“Go to your sister’s room. Now. Go!” I hissed, and they fled for what I believed to be refuge.
The monster smiled again, bringing a hand to the window. Well, I shouldn’t say hand, it was almost a paw, with thick, stubby fingers and long claws sprouting from the tips. It smashed the window, showering the room with the glass. It crawled in the opening, and I flipped on the light.
Its fur was thick, tousled and matted. It smelled of the sewer and dead, rotting flesh. My stomach rolled, and I felt as though I’d throw up. I backed away fearfully for a few seconds before I remembered I had children to protect, not just me. I took a deep breath through my mouth, but its scent tasted worse, and I coughed violently.
It grinned the curling grin again; its large, almond-shaped eyes that had a slight yellow tint and large, black pupils narrowed menacingly. Its blood-stained nose at the end of a long muzzle twitched as it smelled me. It raised a clawed paw and reached out to me, beckoning me to it. I stepped back.
A low growl erupted from its throat, and it bared more of its stained, pointed teeth at me. It beckoned for me to step towards it again with one clawed finger. I hesitantly took a step forward. It was much larger than me, probably six feet eight inches tall.
It lunged at me, and I barely had time to react, throwing my arms out in front of me. It breathed on my face and neck, biting at my skin and tearing flesh from it slowly. There is no way to describe it, but I know I screamed. I screamed and begged the creature to stop.
There was a sinking in my stomach when I heard screams and pleas from the next room. There were more things than just the one slowly skinning me. I screamed and thrashed against the monster, but it took both my wrists in one of its clawed hands and held them above my head easily.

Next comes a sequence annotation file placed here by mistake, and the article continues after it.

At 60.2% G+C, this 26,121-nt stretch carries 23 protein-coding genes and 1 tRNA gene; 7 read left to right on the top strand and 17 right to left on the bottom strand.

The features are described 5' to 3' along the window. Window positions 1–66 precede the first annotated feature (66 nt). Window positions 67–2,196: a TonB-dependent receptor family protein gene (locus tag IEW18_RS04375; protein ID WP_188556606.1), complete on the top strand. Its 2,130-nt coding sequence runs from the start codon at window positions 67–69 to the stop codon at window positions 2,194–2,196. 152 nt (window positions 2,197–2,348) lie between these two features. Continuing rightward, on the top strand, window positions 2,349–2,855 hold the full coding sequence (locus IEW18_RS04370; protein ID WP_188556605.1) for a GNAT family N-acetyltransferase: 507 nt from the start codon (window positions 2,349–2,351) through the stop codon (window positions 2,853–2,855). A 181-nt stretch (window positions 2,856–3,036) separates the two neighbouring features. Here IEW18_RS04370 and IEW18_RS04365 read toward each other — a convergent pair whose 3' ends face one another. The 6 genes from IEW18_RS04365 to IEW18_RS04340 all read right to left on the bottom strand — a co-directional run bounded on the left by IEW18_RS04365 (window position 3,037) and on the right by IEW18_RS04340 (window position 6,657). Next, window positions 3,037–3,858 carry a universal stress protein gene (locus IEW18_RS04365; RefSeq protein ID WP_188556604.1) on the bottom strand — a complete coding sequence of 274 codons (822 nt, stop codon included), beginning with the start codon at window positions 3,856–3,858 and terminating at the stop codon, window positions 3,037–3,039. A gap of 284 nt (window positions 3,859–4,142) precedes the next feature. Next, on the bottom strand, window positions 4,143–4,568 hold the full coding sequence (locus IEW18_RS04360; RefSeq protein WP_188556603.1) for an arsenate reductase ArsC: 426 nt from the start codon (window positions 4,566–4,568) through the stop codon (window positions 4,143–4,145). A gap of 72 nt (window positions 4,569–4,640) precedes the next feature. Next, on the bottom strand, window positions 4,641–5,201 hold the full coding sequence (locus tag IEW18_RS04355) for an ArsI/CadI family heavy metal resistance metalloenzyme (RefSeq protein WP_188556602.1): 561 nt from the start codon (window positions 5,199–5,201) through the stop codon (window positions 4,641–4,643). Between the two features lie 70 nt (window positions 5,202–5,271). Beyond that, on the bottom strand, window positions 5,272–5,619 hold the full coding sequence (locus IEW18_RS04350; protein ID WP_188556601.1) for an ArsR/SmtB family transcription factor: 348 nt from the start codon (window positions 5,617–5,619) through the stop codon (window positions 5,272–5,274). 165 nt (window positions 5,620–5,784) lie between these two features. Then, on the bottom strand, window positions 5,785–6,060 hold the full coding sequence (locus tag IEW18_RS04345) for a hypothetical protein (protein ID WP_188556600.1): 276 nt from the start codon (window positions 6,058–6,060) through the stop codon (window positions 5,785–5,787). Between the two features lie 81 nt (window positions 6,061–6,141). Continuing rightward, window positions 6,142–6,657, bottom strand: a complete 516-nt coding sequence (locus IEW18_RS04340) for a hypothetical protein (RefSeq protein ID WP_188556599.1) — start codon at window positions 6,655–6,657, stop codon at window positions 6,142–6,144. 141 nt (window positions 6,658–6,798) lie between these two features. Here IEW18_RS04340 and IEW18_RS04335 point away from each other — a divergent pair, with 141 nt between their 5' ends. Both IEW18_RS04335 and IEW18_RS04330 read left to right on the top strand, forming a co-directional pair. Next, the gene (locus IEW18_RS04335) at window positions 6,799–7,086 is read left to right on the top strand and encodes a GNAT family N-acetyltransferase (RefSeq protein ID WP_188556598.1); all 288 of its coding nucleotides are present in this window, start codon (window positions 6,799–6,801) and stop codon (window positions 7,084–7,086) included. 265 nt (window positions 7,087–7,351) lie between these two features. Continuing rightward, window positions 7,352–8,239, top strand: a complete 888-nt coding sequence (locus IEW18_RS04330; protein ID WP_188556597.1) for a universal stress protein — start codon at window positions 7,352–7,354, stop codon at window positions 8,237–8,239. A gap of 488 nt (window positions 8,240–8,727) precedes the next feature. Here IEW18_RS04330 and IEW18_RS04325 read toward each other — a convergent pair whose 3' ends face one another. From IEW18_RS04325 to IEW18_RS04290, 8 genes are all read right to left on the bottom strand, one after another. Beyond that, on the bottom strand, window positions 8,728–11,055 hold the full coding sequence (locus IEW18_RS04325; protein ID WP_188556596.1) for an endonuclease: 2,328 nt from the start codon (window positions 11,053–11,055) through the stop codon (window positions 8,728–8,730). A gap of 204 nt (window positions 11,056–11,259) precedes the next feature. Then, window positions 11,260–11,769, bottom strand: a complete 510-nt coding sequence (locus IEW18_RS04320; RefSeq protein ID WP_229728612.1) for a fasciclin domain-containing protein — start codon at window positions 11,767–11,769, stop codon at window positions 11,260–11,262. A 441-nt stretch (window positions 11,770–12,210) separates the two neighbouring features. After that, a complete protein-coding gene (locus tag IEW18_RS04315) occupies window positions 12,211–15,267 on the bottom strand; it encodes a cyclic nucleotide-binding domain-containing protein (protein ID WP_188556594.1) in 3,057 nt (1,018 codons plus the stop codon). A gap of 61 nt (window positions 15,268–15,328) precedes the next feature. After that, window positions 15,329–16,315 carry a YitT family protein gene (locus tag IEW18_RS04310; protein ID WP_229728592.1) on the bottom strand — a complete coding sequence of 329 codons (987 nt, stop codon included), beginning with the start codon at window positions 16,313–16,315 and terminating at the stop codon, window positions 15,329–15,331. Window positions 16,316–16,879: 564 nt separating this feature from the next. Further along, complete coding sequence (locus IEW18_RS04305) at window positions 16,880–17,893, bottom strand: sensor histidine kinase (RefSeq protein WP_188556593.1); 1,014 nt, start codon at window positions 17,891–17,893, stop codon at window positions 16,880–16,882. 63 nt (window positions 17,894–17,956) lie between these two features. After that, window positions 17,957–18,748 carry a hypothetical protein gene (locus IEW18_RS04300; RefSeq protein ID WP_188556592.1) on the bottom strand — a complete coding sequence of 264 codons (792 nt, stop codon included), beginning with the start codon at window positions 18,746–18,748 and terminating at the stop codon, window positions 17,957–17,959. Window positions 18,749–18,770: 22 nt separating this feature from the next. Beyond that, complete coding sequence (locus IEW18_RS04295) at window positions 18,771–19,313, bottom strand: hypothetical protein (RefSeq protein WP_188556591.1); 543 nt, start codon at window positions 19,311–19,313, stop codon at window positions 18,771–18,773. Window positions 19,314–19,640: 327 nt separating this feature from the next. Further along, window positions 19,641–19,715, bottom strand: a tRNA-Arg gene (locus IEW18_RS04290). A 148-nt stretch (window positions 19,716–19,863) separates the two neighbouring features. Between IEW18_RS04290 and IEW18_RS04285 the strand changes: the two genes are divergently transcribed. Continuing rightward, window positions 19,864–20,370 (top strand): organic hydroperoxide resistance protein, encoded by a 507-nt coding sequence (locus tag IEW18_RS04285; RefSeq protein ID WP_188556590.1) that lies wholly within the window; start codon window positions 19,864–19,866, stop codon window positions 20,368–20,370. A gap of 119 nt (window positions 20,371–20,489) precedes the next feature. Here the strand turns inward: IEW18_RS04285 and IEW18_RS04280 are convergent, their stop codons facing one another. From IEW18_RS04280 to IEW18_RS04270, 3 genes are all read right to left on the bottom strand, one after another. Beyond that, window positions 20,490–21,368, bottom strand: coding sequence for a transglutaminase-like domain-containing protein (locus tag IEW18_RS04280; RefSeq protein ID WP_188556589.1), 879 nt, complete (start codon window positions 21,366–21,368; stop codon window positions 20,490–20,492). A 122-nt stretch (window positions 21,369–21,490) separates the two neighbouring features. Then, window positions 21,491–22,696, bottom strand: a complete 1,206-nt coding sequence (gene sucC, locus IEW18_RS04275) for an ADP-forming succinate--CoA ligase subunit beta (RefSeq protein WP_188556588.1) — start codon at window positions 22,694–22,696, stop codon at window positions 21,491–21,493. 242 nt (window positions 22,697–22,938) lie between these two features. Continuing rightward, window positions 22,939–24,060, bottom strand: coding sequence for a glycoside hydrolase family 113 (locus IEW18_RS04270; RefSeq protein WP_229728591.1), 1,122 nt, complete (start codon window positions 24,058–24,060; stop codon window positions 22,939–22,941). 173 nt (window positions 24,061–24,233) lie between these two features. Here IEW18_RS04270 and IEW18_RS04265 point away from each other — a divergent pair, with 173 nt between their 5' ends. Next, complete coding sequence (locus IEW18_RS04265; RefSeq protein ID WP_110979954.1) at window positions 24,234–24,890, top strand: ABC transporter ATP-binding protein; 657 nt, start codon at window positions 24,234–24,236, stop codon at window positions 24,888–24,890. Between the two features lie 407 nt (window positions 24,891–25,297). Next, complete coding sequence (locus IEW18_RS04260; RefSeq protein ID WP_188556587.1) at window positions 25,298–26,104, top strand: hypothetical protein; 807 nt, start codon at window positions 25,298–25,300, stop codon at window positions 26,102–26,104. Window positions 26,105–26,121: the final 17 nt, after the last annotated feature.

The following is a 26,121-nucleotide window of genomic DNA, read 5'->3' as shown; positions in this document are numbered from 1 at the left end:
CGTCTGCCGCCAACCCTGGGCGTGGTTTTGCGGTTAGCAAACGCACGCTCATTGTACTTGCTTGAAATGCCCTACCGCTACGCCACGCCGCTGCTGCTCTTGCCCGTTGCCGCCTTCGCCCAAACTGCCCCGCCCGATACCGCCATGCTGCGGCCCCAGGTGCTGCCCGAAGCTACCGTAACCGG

There was growling and the sounds of snapping bones in the next room, and I flinched from it, tears streaming down my cheeks. The monsters were eating the children’s carcasses. My stomach flipped again.
The monster on top of me had bitten most of the flesh from my left arm and was beginning to nibble on my right when an earsplitting howl filled the home. The monster’s large, triangular ears perked up at the sound before howling back in a lower tone. It stood up and off of me before half-crawling half-walking from the room.
I lay there for a long while, not wanting to move or face the dead children in the next room; the children I couldn’t protect. It could’ve been fifteen minutes, or it could’ve been an hour until I got up and walked numbly into the little girl’s room.
It looked like a bomb had gone off. The children’s blood and organs were splayed everywhere, splattered on the cream walls and staining pink shag carpeting. Their broken bones littered the room, along with shreds of their young flesh. Bile rose from my stomach, and I vomited onto the carpet, adding my own stain.
I didn’t know what to do, so I wrapped my skinless arm in gauze from the medicine cabinet before hurrying home. They’d think I was some kind of sick freak no matter what I said. They wouldn’t believe me if I said a monster did it. I’d have to run, get away, learn how to protect people from those things.
So I ran, not looking back once. I stole my mom’s car, and I packed everything I needed. I kept driving, and I didn’t stop until I needed gas, and by then I was in a different state. Now I search for answers, and ways to save children from the same fate as the ones I babysat. I haven’t saved anyone, and it’s been four years.